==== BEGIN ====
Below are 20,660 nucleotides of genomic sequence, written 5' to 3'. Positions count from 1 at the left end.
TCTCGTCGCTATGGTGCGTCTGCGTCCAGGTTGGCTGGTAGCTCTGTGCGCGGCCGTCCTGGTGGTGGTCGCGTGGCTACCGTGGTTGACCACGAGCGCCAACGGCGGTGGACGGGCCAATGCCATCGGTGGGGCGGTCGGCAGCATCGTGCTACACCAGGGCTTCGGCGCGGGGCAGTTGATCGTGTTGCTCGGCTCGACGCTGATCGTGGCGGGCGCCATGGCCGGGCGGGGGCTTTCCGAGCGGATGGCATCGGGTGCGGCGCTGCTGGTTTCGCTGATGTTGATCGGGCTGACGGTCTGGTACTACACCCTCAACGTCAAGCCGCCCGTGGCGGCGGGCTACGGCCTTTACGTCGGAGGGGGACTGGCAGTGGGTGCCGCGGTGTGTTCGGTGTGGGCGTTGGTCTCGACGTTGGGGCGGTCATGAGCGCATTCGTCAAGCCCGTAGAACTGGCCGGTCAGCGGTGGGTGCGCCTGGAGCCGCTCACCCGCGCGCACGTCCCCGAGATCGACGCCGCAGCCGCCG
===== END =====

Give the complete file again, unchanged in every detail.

Below are 20,660 nucleotides of genomic sequence, written 5' to 3'. Positions count from 1 at the left end.
TCTCGTCGCTATGGTGCGTCTGCGTCCAGGTTGGCTGGTAGCTCTGTGCGCGGCCGTCCTGGTGGTGGTCGCGTGGCTACCGTGGTTGACCACGAGCGCCAACGGCGGTGGACGGGCCAATGCCATCGGTGGGGCGGTCGGCAGCATCGTGCTACACCAGGGCTTCGGCGCGGGGCAGTTGATCGTGTTGCTCGGCTCGACGCTGATCGTGGCGGGCGCCATGGCCGGGCGGGGGCTTTCCGAGCGGATGGCATCGGGTGCGGCGCTGCTGGTTTCGCTGATGTTGATCGGGCTGACGGTCTGGTACTACACCCTCAACGTCAAGCCGCCCGTGGCGGCGGGCTACGGCCTTTACGTCGGAGGGGGACTGGCAGTGGGTGCCGCGGTGTGTTCGGTGTGGGCGTTGGTCTCGACGTTGGGGCGGTCATGAGCGCATTCGTCAAGCCCGTAGAACTGGCCGGTCAGCGGTGGGTGCGCCTGGAGCCGCTCACCCGCGCGCACGTCCCCGAGATCGACGCCGCAGCCGCCG